I knew going in that if I were to be serious about this God and our relationship, I was going to have to give him my physical life as well as my theological life, my heart as well as my brain, my libido as well as my ego. While there are many that depart from it, the Christian teaching is quite clear about what sex is for, how and when it is to be experienced, and to what ends. I walked in with my eyes wide open, knowing that. 18 years later I’m still learning what it means to live that knowing on a daily basis.
Paul’s letter to the Romans asks us to make of our bodies a “living sacrifice” which he calls a type of worship. Almost all English translations call this our “spiritual worship” but the Greek calls it our “logical worship” where “logical” means “in imitation of the Logos.” Our bodies are offered as living sacrifices exactly as Jesus offered his body, which is on the Cross. Our flesh is crucified or, as one Byzantine prayer has it, “Nail my flesh to the fear of thee.” This is the meaning of “take up your cross” in the Gospel. Not “carry it” so much as “be nailed to it. Offer your bodies as the Logos did his.” We, however, will not die – only live more. Elsewhere St Paul says, “I am crucified with Christ and yet I live, not I but Christ who liveth in me.” We offer ourselves, our souls, and bodies to be nailed to the wood of the Cross and the resurrected Christ lives in and through us, continuing his work in the world.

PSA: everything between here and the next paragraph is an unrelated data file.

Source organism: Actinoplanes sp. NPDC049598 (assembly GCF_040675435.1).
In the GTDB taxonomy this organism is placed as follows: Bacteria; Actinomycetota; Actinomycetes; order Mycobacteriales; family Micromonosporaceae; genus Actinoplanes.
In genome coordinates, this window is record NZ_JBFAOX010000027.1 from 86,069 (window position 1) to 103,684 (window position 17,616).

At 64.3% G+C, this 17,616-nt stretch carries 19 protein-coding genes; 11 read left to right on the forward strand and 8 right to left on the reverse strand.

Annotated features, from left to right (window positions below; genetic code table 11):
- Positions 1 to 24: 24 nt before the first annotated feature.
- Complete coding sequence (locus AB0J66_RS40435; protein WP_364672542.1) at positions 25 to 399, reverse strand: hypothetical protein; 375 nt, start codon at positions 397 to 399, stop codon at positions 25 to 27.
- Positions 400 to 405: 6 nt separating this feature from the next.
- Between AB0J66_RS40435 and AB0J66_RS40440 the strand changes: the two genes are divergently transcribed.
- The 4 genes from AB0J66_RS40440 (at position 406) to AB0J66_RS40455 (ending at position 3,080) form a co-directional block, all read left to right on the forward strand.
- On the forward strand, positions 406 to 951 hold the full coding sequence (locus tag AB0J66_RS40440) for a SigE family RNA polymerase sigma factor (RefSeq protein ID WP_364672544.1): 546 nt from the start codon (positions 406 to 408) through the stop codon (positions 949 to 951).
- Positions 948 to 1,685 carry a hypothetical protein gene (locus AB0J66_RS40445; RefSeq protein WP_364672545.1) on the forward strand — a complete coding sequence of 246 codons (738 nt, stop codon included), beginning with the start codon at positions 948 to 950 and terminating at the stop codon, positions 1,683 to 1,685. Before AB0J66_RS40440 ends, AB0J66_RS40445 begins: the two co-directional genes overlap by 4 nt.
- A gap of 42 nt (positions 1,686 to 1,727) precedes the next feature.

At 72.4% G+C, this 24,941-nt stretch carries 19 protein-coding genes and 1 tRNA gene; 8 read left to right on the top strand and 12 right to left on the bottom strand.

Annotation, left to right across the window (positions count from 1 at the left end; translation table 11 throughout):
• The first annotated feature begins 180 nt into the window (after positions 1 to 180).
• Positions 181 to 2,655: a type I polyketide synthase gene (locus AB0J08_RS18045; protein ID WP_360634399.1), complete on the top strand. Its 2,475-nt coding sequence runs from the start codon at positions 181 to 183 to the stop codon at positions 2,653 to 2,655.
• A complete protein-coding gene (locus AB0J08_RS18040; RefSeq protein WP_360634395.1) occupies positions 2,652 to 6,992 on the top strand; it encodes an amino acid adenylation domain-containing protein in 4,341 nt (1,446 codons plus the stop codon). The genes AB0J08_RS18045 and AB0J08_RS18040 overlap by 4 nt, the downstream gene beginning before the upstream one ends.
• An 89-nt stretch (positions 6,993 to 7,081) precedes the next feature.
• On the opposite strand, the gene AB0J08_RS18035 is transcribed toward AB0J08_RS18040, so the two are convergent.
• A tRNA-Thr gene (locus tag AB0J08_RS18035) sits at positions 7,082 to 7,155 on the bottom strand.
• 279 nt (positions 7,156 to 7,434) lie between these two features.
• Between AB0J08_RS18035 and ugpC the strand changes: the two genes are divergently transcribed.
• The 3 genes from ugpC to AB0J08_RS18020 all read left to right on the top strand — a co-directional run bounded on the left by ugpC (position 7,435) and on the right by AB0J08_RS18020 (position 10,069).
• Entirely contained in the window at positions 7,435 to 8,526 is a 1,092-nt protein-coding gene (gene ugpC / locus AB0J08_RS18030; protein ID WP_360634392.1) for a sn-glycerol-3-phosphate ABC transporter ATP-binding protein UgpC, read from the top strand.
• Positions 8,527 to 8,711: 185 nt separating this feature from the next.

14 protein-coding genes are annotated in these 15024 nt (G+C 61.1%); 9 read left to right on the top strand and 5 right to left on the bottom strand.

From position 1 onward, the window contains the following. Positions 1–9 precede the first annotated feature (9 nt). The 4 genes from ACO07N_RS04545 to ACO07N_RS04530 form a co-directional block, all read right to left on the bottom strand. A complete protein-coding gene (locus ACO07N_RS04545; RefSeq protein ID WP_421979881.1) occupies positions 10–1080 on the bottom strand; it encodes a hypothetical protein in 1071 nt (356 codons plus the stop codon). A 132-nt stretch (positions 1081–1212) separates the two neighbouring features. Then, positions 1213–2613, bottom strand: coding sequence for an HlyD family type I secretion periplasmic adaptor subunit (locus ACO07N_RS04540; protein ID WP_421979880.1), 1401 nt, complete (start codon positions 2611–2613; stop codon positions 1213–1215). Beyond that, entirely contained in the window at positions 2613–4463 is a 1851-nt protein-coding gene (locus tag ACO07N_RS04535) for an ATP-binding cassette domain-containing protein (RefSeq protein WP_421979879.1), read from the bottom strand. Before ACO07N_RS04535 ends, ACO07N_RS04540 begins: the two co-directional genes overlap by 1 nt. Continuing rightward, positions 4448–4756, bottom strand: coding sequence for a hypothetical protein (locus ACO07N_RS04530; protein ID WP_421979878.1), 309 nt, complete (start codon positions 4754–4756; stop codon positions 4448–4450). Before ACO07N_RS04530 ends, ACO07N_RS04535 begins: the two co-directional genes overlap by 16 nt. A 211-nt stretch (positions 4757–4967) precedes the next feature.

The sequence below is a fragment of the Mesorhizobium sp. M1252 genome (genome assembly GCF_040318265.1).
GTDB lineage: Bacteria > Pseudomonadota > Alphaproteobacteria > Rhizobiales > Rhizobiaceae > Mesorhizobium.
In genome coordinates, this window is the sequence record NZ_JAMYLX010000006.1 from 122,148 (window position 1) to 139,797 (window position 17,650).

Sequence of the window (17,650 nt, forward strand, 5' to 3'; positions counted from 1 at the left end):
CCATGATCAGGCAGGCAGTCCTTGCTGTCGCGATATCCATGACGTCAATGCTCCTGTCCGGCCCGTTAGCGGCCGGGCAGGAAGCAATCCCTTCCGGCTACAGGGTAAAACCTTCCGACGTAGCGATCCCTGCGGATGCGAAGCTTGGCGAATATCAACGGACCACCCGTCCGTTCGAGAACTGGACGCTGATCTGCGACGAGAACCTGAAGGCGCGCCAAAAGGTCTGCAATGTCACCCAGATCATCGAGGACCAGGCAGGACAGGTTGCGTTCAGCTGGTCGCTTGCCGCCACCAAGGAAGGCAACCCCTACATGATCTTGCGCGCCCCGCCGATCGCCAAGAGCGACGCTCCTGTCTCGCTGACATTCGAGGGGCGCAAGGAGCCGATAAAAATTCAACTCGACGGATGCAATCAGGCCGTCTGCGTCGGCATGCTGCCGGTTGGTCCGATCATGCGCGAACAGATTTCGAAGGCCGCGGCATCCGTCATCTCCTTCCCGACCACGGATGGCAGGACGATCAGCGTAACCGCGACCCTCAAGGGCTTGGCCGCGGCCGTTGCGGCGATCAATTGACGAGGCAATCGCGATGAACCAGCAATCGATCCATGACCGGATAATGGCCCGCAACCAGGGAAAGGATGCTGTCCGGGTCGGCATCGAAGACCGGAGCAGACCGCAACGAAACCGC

Paul says don’t be conformed to the world of this age but be transformed by the renewal of your mind. You’re thinking about this all wrong, he says. If you’re open to this logical worship, your mind will be changed: you’ll eventually think different. You will know “what is the will of God” which he describes as “good, pleasing, and perfect.” That “perfect” is the Greek word τέλειος teleios meaning ordered to the right end. In God’s plan, everything is ordered to its perfect end. We don’t get to choose things just because they’re fun or what we feel like doing: everything including us, too, must be ordered to its perfect end. If we lose our life for his sake – meaning if we give up what we only imagine to be life, including our self-definitions, petty desires, and our departures from his plan – then we will have the more-abundant life that he offers us. We will reach teleios. It’s neither instant nor easy. Death never is. But after death resurrection is very easy indeed.
You seduced me… but I totally let myself be seduced. To get more of the beauty you offered me I needed to give myself wholly to you. Partake of the love you were dancing I needed to give myself wholly to the music you called.
There are those for whom weight loss will not be a good analogy: weight can be a matter of medical issues, for example. But for me, it was a matter of choice – a choice that I was unwilling to make until about a year ago. At 300 lbs I was not using food or my body to its properly ordered end. This required a new relationship with my body and a new relationship with God. Going from 300 pounds down to 180 – which is my goal although I am not there yet – requires an act of God’s grace, as well as an act of will in concert with that grace. It requires a renewal of my mind which is ongoing.
Everything else about the Christian faith is exactly the same: an ongoing choice we need to make. We can choose to stop thinking with bodily desires, fleshly cravings, and worldly thoughts and, instead, choose to offer logical worship, thinking in concerted harmony with God rather than demanding he do so with us.
When we move in time to the tune that God is piping, the whole dance becomes a reflection of his beauty which is, in truth, our only beauty as well.